《教室裡的間諜》—美國媒體對國民黨職業學生的報導

今年是陳文成命案發生第37週年。這個在台灣白色恐怖的大案之所以著名,是因為當時在美國就受到媒體,乃至國會議員的關注。在此之前,美國許多媒體已經報導過國民黨派職業學生監視海外台灣學生的問題。而著名的《新聞週刊》(Newsweek)則在1982年5月17日以《教室裡的間諜》(Spies in the Classroom)為題,報導了國民黨在美國派駐職業學生,監視留學生的活動。以下是全文翻譯:

陳文成與妻子陳素貞及兒子陳翰傑(Photo: 自由時報)

教室裡的間諜

每年有數以千計的台灣學生在美國大學註冊入學 — 並且經常發現他們的政府也來了。台灣執政黨國民黨派出的學生探員潛伏在全美國的校園之中,並記錄下疑似異議份子的名字。利比亞、菲律賓、以及南韓也會監視這裡的學生,但是根據華盛頓大學中國研究教授史培德(Stanley Spector)指出:「台灣政府似乎是投入最多經費在監視活動中的」。這個問題在去年夏天迅速成為聚光燈焦點。當時一位卡內基美隆大學的教授陳文成返鄉探親,卻被發現陳屍在國立台灣大學校園。雖然官方說法指出,陳文成之死是意外或是自殺,仍有許多人相信他是被國民黨殺害的。因為在美國,有(國民黨)間諜會報告疑似反政府活動。

根據本地的台灣學生所述,國民黨政府有多達五個政府機關(包括相當於美國國家安全局、聯邦調查局及國防部的機關)會在美國收集情資。他們是透過台灣的北美事務協調委員會被鬆散地組織起來。學生說,國民黨經常從軍校中招募間諜。大部份是忠誠度高的學生兼差當間諜;有些則是全職探員假扮的學生。台灣的國民黨官員據說會觀察哪些美國學校需要有更多的線民,哪些學生則需要嚴加看管。根據美國的消息來源,有些線民每個月有600元的薪水,有些則會按每份報告收50或100元不等。根據一份卡內基美隆大學流出來的樣本報告,線民會被要求提供「敵我情勢分析」以及各種「敵人」的資訊。每份報告可填入五個名字。

當國民黨得到一份學生的負面報告,它通常會提出警告。若是再犯,警察就會拜訪學生的家庭。最後,「異議份子」的護照會被收走,甚至被監禁。前明尼蘇達大學學生葉島蕾就是因為在美國看了中國電影,而在1981年1月被判刑14年。

陌生人:因為沒有人確定誰是間諜,和同學見面會有很大的壓力。在耶魯大學,據說在45名台灣學生中就有3名間諜。學生間彼此交談都要格外小心。去年秋天,一位就讀常春藤學校的台灣學生轉學到另一所學校一個學期的時間。沒多久,就有一位從未謀面的同胞來拜訪他。見面時,這位學生發現這位陌生人的筆記本上有好幾位著名的間諜的名字。當這位學生在今年春天回到原本的學校時,他發現那位陌生人也在學校裡。許多學生說,他們會用很多巧妙的方式來看出誰可能是間諜。那些能夠經常回家的人,或是會在十月重要政治節日回家的人,就可能是間諜。

台灣政府派駐在美國的官員否認有任何間諜活動。但根據國會消息來源,美國司法部與聯邦調查局在去年眾議院亞太小組針對陳文成之死的聽證會中,就承認了這點。在與參議院協商後,眾議院軟化措詞並通過立法,要對派遣間諜到美國校園的國家禁止軍售。同時,美國政府及大學不經意間也補助了線民。有些學生是兩邊拿錢,包括他們從台灣得來的間諜費用。

紐約:Dennis A. Williams與Penelope Wang/波士頓:Mac Margolis報導


報導原文如下:


Spies in the Classroom

Thousands of students from Taiwan enroll in American colleges and universities each year — and often find that their government comes with them. Student-agents of Taiwan’s ruling Kuomintang Party (KMT) haunt campuses all across the United States, taking names of suspected dissidents. The Libyans, Filipinos and South Koreans also spy on students here, but as Stanley Spector, a professor of Chinese studies at Washington University, says, “The Taiwanese seem to put the most money into it.” The problem was spotlighted most dramatically last summer when Chen Wen-chen, a professor at Carnegie-Mellon University, went home to visit his parents and then was found dead on the campus of National Taiwan University. Although Chen’s death was officially said to be an accident or suicide, many believe he was killed by the KMT because of alleged anti-government activities reported by spies in the United States.

According to Taiwan students here, as many as five branches of the KMT government (including the equivalents of the U.S. National Security Agency, FBI and Defense Department) gather intelligence in the United States. They are loosely organized through Taiwan’s Coordination Council for North American Affairs. Students say the KMT often recruits its spies out of military academies. Most are bona fide students who moonlight as spies; a few are full-time agents posing as students. KMT officials in Taipei reportedly keep tabs on which U.S. schools need more informants and which students need to be watched. According to sources in the United States, some informants receive a monthly salary of $600; others get $50 or $100 for each report they submit. In a sample report from Carnegie-Mellon, informants were asked to provide an “analysis of the situation between us and the enemies,” as well as information regarding various “enemies,” with space allotted for five names.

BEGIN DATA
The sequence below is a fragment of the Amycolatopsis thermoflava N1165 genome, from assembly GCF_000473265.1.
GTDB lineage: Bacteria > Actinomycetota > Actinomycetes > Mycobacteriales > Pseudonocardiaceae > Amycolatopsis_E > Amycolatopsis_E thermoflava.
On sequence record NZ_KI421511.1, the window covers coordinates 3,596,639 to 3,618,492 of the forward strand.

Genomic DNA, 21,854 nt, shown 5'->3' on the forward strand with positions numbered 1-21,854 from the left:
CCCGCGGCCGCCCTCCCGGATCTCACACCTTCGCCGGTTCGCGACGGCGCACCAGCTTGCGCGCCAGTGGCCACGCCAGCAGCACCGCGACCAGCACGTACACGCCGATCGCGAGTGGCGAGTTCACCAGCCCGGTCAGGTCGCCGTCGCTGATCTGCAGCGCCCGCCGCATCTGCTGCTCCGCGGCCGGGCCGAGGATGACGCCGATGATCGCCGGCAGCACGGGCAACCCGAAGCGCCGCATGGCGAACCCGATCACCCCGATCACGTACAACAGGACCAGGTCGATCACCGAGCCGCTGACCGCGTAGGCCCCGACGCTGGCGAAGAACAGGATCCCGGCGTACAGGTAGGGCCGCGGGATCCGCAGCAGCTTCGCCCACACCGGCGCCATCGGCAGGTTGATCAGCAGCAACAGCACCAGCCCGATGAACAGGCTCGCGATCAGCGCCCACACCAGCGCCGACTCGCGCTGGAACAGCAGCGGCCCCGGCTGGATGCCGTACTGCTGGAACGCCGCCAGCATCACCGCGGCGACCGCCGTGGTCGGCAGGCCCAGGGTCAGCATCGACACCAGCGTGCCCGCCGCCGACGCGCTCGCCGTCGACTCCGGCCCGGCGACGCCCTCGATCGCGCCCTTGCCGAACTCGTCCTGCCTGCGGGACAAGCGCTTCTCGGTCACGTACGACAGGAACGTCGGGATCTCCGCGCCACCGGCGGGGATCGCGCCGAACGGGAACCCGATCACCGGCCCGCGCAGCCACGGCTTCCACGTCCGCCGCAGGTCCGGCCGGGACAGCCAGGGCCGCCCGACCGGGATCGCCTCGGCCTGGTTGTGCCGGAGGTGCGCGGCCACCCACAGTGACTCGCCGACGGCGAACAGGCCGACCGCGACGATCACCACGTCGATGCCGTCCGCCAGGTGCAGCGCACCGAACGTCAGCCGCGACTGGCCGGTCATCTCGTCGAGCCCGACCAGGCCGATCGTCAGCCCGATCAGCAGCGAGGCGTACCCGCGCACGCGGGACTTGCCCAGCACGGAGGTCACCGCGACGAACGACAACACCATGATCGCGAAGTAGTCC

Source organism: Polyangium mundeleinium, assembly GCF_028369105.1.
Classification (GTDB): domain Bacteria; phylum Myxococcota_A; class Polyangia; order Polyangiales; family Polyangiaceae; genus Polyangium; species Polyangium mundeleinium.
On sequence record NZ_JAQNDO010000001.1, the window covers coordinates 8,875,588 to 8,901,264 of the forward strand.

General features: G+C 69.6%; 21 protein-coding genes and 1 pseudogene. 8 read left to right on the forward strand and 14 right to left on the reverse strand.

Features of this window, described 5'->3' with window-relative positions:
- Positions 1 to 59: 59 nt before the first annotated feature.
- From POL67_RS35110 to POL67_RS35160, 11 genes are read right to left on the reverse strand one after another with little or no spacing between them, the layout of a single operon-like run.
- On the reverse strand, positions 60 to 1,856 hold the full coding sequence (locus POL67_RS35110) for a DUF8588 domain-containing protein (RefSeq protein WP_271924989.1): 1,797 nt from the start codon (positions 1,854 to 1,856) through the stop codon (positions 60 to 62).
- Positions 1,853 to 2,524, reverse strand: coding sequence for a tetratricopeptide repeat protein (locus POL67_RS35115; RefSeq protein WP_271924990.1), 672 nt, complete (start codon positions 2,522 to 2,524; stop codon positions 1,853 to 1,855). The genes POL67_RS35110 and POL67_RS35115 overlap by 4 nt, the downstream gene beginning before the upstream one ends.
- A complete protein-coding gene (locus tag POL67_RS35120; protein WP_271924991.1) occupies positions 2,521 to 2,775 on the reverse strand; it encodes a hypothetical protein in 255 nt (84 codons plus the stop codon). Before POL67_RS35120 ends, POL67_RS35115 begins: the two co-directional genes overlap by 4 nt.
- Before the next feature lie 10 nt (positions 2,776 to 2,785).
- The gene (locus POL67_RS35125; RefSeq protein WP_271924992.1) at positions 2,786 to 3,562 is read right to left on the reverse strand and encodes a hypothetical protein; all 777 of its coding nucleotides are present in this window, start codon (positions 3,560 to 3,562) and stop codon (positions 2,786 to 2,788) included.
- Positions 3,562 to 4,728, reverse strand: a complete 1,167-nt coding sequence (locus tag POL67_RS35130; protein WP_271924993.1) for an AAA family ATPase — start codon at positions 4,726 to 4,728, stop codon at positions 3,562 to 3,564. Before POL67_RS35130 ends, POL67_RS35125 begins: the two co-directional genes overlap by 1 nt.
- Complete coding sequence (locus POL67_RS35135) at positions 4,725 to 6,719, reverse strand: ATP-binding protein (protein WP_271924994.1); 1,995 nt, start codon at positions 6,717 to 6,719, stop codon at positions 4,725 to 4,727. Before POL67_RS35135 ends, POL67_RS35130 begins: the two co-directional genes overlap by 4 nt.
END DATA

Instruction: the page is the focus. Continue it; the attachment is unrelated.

When the KMT gets a negative report about a student, it usually issues a warning. Further transgressions can prompt a visit by security police to the student’s family; ultimately, “dissidents” may have their passports revoked and be imprisoned. Rita Yeh, a former University of Minnesota students, was sentenced to a fourteen-year prison term in January 1981, in part because she attended Chinese movies in the United States.

Strangers: Because no one is certain who the spies are, meeting a colleague is a strain for Taiwanese students. At Yale University, where there are reported to be at least three spies among the 45 Taiwanese, students are careful about what they say in front of each other. Last fall one Taiwanese student at an Ivy League school transferred to another college for a semester, and soon received a visit from a countryman he had never met. During the visit, he discovered the names of reputed spies in the stranger’s notebook. When the student returned to his old campus this spring, he saw the stranger there, too. Students say there are also more subtle ways of identifying probable spies. Anyone who can afford frequent trips home, or who returns during key political holidays in October, is suspect.

Taiwan Government officials in the United States deny that any spying goes on. According to Congressional sources, however, the U.S. Justice Department and the FBI acknowledged the problem during House Asian and Pacific Affairs subcommittee hearings last year on Chen’s death. The House passed legislation, softened in conference with the Senate, that would have banned arms sale to countries that have spies on American campuses. Meanwhile, the U.S. Government and the universities are inadvertently subsidizing informers: some students get grants from both, along with their spy allowance from Taiwan.

DENNIS A. WILLIAMS with PENELOPE WANG in New YORK and MAC MARGOLIS in Boston

Newsweek雜誌在1982年5月17日的雜誌封面(Photo: backissues.com)

Yang, Kuang-shun (楊光舜)

Written by

政治。國際關係。美國國會。

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